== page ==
Villagers shun CIDCO's rehabilitation hearings
Despite the former CM Prithviraj Chavan’s past assurances that the Navi Mumbai International airport project would implement a model rehabilitation programme for project affected persons (PAPs), the reality seems quite different
Despite the former CM Prithviraj Chavan’s past assurances that the Navi Mumbai International airport project would implement a model rehabilitation programme for project affected persons (PAPs), the reality seems quite different.
Frustrated with the inadequate information about the compensation they will receive for their land, villagers from Panvel taluka did not show up on the second day of the hearing sessions yesterday
If anything, the government’s efforts seem to be going south, with several frustrated PAPs not even bothering to turn up at yesterday’s hearing session for the pilot project under the Navi Mumbai Airport Influence Notified Area (NAINA).
The City and Industrial Development Corporation (CIDCO) was named the special planning authority for NAINA in 2012, to develop a smart city on the 600 sq km around the new airport. The project will span across 270 villages, affecting around 65,000 people. Currently, however, CIDCO has taken up the pilot phase in the 23 villages in Panvel taluka.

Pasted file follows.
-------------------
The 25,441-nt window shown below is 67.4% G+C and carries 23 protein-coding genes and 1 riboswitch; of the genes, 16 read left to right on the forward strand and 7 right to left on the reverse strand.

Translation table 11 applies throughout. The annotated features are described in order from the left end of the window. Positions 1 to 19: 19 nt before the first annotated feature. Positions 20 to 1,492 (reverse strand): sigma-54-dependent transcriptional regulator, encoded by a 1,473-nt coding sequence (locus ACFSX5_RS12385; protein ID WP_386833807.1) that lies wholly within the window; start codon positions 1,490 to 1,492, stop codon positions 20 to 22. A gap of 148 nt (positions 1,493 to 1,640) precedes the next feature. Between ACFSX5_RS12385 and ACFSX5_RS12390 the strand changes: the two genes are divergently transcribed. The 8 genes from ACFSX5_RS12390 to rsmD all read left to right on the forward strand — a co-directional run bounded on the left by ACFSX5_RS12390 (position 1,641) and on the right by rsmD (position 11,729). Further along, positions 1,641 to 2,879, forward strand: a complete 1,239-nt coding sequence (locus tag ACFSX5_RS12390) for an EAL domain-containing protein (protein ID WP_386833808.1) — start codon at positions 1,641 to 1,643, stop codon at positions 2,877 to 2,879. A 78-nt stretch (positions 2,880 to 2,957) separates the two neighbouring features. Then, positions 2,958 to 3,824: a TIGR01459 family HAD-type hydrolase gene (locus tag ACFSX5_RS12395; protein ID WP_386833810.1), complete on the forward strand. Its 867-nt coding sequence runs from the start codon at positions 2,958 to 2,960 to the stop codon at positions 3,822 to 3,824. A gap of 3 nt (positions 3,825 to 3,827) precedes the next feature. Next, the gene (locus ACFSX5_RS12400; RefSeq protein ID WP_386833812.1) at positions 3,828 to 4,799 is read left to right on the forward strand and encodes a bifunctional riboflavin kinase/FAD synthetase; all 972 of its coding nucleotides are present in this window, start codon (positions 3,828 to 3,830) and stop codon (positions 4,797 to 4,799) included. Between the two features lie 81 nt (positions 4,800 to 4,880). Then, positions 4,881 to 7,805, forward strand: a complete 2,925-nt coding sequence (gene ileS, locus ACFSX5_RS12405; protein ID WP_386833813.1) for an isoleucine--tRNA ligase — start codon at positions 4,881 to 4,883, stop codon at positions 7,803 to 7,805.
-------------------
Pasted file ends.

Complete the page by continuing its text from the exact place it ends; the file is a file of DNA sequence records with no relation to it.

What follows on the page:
mid-day had reported that the development agency would hold hearing sessions in Belapur station complex to understand the objections and issues faced by the project-affected villagers, and to figure out adequate compensation for the land they will have to give up (‘CIDCO to hold hearing for pilot project’, November 23).
However, the villagers are upset that they have not received any information about the project for the past two years since CIDCO became the planning agency. Their frustration led to a commotion during the first day of the hearing sessions on November 27.
The villagers revealed that they are not fully aware of the project details, and sought clarification regarding the compensation they would receive. But once again, they left disappointed with the answers they got. On the second day, the villagers seemed to have given up on the rehabilitation process altogether, and did not even bother to show up at the hearing session yesterday.
Moreshwar Bhoir, one of the villagers, said, “Many people are not even aware of the hearings, and are confused about the project itself. CIDCO has informed us that our land will be used for the project, but has not yet told us about the compensation we will receive in return.”
When mid-day asked about the absence of villagers in the second hearing, the public relations officer at CIDCO, Mohan Ninawe, said, “Villagers did not turn up as many had come on the first day itself.”
V Venugopal, additional chief planner, NAINA, said, “We welcome people’s objections, and the purpose of this hearing is to reach out to the project affected people.” However, with the last hearing to be held today, it remains to be seen how CIDCO turns the situation around.
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